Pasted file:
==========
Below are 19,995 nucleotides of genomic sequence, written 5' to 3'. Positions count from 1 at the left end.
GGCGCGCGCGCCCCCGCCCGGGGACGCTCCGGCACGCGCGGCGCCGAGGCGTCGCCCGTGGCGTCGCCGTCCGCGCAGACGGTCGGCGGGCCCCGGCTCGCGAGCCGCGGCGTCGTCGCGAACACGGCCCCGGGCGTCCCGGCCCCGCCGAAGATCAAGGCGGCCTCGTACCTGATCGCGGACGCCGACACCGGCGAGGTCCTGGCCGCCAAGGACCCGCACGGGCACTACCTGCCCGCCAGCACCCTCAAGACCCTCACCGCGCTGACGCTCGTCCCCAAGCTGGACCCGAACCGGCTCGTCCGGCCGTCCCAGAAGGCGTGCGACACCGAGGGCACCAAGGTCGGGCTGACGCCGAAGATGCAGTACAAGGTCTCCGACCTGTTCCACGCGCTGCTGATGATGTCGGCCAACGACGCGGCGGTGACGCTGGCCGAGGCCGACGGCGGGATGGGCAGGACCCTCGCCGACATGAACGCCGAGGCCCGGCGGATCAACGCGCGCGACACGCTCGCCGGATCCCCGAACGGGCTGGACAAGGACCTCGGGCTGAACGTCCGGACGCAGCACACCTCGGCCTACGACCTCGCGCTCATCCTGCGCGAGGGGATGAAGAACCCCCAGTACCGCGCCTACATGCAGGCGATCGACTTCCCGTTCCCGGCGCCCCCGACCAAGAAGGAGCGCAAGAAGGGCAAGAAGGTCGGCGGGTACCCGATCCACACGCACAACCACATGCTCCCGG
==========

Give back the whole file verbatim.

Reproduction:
Below are 19,995 nucleotides of genomic sequence, written 5' to 3'. Positions count from 1 at the left end.
GGCGCGCGCGCCCCCGCCCGGGGACGCTCCGGCACGCGCGGCGCCGAGGCGTCGCCCGTGGCGTCGCCGTCCGCGCAGACGGTCGGCGGGCCCCGGCTCGCGAGCCGCGGCGTCGTCGCGAACACGGCCCCGGGCGTCCCGGCCCCGCCGAAGATCAAGGCGGCCTCGTACCTGATCGCGGACGCCGACACCGGCGAGGTCCTGGCCGCCAAGGACCCGCACGGGCACTACCTGCCCGCCAGCACCCTCAAGACCCTCACCGCGCTGACGCTCGTCCCCAAGCTGGACCCGAACCGGCTCGTCCGGCCGTCCCAGAAGGCGTGCGACACCGAGGGCACCAAGGTCGGGCTGACGCCGAAGATGCAGTACAAGGTCTCCGACCTGTTCCACGCGCTGCTGATGATGTCGGCCAACGACGCGGCGGTGACGCTGGCCGAGGCCGACGGCGGGATGGGCAGGACCCTCGCCGACATGAACGCCGAGGCCCGGCGGATCAACGCGCGCGACACGCTCGCCGGATCCCCGAACGGGCTGGACAAGGACCTCGGGCTGAACGTCCGGACGCAGCACACCTCGGCCTACGACCTCGCGCTCATCCTGCGCGAGGGGATGAAGAACCCCCAGTACCGCGCCTACATGCAGGCGATCGACTTCCCGTTCCCGGCGCCCCCGACCAAGAAGGAGCGCAAGAAGGGCAAGAAGGTCGGCGGGTACCCGATCCACACGCACAACCACATGCTCCCGG